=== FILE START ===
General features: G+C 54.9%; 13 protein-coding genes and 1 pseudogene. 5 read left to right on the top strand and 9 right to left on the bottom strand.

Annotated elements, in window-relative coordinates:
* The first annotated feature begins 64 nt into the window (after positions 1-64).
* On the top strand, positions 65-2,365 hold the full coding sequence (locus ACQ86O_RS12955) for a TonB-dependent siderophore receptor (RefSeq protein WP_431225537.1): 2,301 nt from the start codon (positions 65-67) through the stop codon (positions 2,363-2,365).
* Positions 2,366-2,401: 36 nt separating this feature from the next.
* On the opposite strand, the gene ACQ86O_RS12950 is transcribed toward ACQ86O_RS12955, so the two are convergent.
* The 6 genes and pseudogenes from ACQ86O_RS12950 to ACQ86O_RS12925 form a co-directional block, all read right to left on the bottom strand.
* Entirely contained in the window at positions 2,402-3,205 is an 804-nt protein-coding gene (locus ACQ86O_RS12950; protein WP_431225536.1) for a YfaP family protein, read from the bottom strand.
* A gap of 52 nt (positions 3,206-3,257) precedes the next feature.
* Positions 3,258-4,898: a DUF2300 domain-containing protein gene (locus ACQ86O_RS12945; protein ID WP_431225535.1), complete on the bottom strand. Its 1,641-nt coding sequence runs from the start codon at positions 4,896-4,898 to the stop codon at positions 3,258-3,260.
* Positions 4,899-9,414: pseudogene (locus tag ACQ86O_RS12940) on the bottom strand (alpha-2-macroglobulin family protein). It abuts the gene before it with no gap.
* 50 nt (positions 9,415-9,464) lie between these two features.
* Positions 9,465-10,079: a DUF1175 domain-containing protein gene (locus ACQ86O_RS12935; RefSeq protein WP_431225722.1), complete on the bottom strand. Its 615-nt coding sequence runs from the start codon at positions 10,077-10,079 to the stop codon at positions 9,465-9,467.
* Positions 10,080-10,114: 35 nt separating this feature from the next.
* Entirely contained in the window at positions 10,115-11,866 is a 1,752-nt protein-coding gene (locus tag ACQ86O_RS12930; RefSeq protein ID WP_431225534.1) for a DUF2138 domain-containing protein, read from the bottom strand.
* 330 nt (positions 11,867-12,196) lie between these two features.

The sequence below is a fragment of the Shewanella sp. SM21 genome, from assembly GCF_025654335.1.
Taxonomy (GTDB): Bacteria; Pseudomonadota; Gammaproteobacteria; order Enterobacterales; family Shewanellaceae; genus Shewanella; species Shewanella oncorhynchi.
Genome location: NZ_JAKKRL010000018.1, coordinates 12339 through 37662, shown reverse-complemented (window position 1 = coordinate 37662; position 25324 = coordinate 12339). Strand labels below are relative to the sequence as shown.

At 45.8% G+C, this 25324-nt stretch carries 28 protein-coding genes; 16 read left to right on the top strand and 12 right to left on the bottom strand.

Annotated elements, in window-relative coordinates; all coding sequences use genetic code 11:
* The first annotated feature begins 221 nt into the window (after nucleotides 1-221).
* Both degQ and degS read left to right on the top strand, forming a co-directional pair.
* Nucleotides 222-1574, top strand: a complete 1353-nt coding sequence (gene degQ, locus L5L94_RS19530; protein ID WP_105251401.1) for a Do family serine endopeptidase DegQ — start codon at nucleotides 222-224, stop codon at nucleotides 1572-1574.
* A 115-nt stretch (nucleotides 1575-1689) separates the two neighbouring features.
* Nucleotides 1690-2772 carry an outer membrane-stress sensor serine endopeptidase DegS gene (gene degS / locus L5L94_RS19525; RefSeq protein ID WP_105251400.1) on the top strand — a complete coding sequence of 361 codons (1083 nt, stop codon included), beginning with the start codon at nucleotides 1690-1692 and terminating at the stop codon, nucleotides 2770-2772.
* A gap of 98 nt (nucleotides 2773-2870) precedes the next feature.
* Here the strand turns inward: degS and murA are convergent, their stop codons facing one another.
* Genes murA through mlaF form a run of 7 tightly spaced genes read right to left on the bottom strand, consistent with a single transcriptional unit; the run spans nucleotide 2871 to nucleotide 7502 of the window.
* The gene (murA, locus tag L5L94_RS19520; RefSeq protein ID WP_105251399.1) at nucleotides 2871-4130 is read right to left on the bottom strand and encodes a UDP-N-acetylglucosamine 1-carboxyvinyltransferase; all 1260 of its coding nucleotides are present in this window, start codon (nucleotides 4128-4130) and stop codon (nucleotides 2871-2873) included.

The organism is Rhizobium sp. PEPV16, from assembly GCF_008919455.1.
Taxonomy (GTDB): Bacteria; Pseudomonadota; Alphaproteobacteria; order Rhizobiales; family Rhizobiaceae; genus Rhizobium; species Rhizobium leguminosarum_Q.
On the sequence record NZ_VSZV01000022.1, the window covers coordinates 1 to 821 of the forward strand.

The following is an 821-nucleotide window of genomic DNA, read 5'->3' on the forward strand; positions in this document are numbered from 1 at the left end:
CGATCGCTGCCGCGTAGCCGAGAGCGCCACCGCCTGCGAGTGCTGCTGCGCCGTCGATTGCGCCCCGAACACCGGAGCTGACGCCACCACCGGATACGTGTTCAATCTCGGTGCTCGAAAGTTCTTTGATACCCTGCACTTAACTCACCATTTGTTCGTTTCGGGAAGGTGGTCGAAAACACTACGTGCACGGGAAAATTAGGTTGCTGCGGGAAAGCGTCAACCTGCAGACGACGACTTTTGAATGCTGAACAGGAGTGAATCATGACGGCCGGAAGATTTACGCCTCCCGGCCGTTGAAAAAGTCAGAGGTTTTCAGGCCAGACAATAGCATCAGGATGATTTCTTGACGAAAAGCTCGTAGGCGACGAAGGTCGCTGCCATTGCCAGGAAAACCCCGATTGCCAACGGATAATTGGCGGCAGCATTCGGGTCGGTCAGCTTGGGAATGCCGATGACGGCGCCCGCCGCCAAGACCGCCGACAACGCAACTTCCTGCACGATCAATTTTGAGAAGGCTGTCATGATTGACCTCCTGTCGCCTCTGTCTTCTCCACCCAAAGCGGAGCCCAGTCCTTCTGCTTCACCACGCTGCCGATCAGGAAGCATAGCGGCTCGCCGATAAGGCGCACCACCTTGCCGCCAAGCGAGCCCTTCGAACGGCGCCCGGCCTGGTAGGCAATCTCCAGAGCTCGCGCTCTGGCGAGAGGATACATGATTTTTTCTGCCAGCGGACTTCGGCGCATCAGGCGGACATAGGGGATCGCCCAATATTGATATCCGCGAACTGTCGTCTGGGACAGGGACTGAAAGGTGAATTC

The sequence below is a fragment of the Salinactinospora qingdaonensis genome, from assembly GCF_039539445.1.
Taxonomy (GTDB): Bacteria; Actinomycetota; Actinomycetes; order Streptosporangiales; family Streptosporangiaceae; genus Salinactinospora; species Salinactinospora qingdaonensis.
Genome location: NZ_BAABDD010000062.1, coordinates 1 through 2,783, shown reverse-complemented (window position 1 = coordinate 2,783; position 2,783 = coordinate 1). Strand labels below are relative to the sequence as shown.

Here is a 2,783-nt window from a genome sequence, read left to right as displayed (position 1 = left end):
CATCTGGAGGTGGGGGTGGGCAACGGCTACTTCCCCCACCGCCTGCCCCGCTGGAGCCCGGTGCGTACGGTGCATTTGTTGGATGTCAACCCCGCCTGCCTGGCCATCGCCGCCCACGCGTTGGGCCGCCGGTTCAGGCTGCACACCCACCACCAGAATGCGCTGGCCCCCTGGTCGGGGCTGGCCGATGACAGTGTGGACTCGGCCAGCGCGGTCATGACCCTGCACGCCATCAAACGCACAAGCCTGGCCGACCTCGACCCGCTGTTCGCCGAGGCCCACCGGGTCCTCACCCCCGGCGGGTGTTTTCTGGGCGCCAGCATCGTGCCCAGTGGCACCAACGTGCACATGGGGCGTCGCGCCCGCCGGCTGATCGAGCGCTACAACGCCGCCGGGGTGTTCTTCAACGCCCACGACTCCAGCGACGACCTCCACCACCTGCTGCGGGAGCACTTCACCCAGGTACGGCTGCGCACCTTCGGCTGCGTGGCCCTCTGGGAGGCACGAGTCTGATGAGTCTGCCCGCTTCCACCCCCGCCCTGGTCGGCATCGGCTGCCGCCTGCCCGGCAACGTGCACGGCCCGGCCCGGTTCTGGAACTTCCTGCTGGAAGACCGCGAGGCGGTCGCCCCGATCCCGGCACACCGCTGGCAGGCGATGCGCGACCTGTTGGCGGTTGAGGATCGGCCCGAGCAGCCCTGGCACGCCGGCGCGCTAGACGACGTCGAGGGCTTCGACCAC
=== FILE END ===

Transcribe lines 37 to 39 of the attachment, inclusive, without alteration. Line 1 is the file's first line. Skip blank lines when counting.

Taxonomy (GTDB): Bacteria; Actinomycetota; Actinomycetes; order Streptosporangiales; family Streptosporangiaceae; genus Salinactinospora; species Salinactinospora qingdaonensis.
Genome location: NZ_BAABDD010000062.1, coordinates 1 through 2,783, shown reverse-complemented (window position 1 = coordinate 2,783; position 2,783 = coordinate 1). Strand labels below are relative to the sequence as shown.

Here is a 2,783-nt window from a genome sequence, read left to right as displayed (position 1 = left end):